If you’re a snow lover in the Eastern United States, after weeks of disappointment, a significant pattern change arriving soon may provide you with what you seek: plenty of cold and the potential for snowy winter storms.
After the major ice storm across the Plains late last week and weekend and a winter storm for interior New England Tuesday night, the weather pattern will warm up and snow or ice events will become rare over the next 2 weeks or so. Temperatures will be 5-10+ degrees above normal for several days at a time across a large area of the country. The Bering Sea Rule (BSR) advertised this change to a mild weather dominated by Pacific air masses over the lower 48 several weeks ago.
Now, the BSR shows a major pattern change to much colder weather towards the end of January lasting into February. And this isn’t the only long-range forecasting tool that shows this potential for arctic invasions. The higher atmosphere (stratosphere) near the North Pole shows the signs of a sudden stratospheric warming event (SSW) that could combine with the troughiness shown by the BSR to give the East and Central part of the United States their coldest weather of the year.
According to Dr. Judah Cohen, who is the Director of Seasonal Forecasting at Atmospheric and Environmental Research which is a division of Verisk Analytics, “It has been shown that following a sudden stratospheric warming the weather turns colder in the Eastern US and Northern Eurasia. The models are all now converging on a sudden stratospheric warming by the end of the month. This should set up cold February and possible March in the Eastern US.”
This SSW setting up is a major one with its effects likely lasting longer than just one brutal cold snap; this is why Dr. Cohen suggests the cold spell could spill into March. Major SSW events can take a week or two for changes to become noticeable in your backyard but their pattern-changing power can last for several weeks and sometimes much longer; for as long as 60-90 days. An event like this one has the potential to completely reverse a winter that is running slightly above normal temperature-wise to one running several degrees below normal. And this major SSW event also has the potential to bring a chilly early part of the spring as well.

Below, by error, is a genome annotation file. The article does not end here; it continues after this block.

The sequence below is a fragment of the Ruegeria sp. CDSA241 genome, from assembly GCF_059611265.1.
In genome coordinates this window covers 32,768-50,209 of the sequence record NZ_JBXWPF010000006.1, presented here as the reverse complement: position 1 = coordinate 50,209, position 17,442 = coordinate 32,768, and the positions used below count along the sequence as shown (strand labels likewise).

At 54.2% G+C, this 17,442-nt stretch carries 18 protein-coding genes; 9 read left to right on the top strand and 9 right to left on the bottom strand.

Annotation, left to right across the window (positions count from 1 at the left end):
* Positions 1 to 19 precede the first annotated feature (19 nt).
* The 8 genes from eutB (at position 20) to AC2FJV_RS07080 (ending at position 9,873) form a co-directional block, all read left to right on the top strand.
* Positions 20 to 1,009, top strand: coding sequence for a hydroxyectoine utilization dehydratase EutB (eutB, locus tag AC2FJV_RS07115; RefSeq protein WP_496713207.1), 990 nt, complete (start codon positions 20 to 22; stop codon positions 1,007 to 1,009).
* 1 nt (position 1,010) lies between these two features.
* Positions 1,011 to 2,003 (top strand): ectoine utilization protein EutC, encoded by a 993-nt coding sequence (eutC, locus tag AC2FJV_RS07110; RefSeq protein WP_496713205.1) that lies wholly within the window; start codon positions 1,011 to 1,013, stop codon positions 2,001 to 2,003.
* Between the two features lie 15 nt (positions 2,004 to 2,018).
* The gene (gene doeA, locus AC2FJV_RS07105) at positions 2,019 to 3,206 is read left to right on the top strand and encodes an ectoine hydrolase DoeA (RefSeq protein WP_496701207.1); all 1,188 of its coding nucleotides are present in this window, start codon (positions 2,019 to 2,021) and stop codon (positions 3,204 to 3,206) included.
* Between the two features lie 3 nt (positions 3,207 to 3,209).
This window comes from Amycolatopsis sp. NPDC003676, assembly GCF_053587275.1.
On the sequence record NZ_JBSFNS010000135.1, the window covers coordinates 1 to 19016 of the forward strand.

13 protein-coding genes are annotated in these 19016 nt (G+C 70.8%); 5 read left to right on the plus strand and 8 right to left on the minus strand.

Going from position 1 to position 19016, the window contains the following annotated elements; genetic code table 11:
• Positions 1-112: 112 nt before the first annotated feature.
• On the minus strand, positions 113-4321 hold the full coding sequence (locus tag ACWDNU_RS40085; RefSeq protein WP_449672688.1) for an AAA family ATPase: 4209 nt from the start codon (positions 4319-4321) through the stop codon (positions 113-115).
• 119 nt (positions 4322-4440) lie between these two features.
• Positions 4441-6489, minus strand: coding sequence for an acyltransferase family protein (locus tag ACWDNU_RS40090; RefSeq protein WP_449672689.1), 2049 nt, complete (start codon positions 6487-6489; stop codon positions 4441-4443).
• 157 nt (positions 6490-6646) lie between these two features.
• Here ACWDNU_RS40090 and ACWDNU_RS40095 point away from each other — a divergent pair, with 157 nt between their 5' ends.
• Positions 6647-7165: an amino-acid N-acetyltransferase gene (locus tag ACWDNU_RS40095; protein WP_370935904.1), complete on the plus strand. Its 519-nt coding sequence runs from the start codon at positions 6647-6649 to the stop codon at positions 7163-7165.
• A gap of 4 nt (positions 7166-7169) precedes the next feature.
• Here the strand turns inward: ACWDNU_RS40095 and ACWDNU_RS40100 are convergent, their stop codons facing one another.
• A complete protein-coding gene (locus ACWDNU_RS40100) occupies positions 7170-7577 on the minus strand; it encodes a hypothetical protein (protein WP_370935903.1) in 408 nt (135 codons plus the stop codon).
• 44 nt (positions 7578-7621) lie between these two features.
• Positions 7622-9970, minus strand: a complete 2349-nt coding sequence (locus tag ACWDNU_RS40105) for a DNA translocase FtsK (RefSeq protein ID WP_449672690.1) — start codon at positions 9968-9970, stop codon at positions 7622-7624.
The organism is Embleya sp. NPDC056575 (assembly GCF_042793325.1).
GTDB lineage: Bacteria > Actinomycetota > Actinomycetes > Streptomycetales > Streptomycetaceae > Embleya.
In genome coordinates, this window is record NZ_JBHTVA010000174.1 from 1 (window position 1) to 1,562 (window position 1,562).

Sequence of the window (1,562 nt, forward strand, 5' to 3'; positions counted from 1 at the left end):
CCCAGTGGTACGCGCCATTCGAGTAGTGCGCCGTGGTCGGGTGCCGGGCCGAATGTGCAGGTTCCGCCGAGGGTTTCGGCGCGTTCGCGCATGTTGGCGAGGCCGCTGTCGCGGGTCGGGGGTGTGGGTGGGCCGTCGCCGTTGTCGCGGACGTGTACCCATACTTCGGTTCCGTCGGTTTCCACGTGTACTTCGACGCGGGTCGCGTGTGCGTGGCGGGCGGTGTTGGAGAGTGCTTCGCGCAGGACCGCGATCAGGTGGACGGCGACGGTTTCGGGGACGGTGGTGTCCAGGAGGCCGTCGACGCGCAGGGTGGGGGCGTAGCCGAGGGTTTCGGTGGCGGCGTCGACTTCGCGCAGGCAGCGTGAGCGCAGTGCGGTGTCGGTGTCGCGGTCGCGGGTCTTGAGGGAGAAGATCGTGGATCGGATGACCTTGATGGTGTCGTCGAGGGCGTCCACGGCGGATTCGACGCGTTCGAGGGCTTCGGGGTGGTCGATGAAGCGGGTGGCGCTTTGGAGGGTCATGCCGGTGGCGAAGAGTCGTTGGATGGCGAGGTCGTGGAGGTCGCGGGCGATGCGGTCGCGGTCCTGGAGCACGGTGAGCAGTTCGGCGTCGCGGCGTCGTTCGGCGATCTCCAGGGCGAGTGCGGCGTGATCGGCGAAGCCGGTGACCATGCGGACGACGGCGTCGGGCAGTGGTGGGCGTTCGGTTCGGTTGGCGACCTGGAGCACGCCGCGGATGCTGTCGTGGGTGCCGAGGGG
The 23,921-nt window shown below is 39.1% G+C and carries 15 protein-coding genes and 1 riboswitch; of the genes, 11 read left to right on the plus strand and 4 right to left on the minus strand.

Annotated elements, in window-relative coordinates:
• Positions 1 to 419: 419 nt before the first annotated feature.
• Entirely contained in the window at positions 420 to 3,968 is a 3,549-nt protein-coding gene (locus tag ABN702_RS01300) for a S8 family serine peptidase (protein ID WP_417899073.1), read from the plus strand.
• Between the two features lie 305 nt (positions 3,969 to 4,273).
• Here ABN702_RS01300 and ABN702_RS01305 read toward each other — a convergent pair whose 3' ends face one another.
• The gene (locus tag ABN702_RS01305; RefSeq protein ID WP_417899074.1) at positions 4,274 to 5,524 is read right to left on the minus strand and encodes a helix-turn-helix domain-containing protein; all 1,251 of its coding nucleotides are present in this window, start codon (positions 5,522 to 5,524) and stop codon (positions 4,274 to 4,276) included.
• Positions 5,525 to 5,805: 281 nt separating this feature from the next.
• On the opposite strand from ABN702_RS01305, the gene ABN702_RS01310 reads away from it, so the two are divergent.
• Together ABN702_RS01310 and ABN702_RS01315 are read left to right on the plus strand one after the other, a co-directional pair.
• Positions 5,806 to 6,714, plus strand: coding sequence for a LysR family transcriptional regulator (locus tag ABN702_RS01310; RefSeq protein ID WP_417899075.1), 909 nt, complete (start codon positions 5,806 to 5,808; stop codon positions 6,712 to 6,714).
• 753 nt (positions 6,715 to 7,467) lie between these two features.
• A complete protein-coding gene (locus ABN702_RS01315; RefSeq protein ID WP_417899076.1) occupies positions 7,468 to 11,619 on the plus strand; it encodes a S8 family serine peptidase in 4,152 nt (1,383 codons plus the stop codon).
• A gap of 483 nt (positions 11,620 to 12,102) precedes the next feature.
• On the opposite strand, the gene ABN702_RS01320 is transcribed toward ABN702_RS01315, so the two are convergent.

However, Dr. Cohen does caution, “The timing (of the SSW) is very important and I still consider that there is much uncertainty as to when the stratospheric warming will peak and that could have important implications for when the cold becomes persistent.” A delicate balancing act may be in the cards, with a major question remaining: “Will the trough across the East coincide with the delivery of the coldest air of the season?” If these two do not sync up and occur at different times, a trough will exist in the East without true Arctic air. The Arctic blast of the SSW could then be ushered into a different part of the world late in the month. The Arctic air could also slowly build up, take hold of the North American continent and dominate much of February and potentially parts of March.
As always, a long-range forecast is a fluid beast. Small, seemingly almost insignificant changes can affect the setup of the weather pattern in huge ways. Thus, winter weather fans will be watching over the next few weeks about how the weather pattern evolves.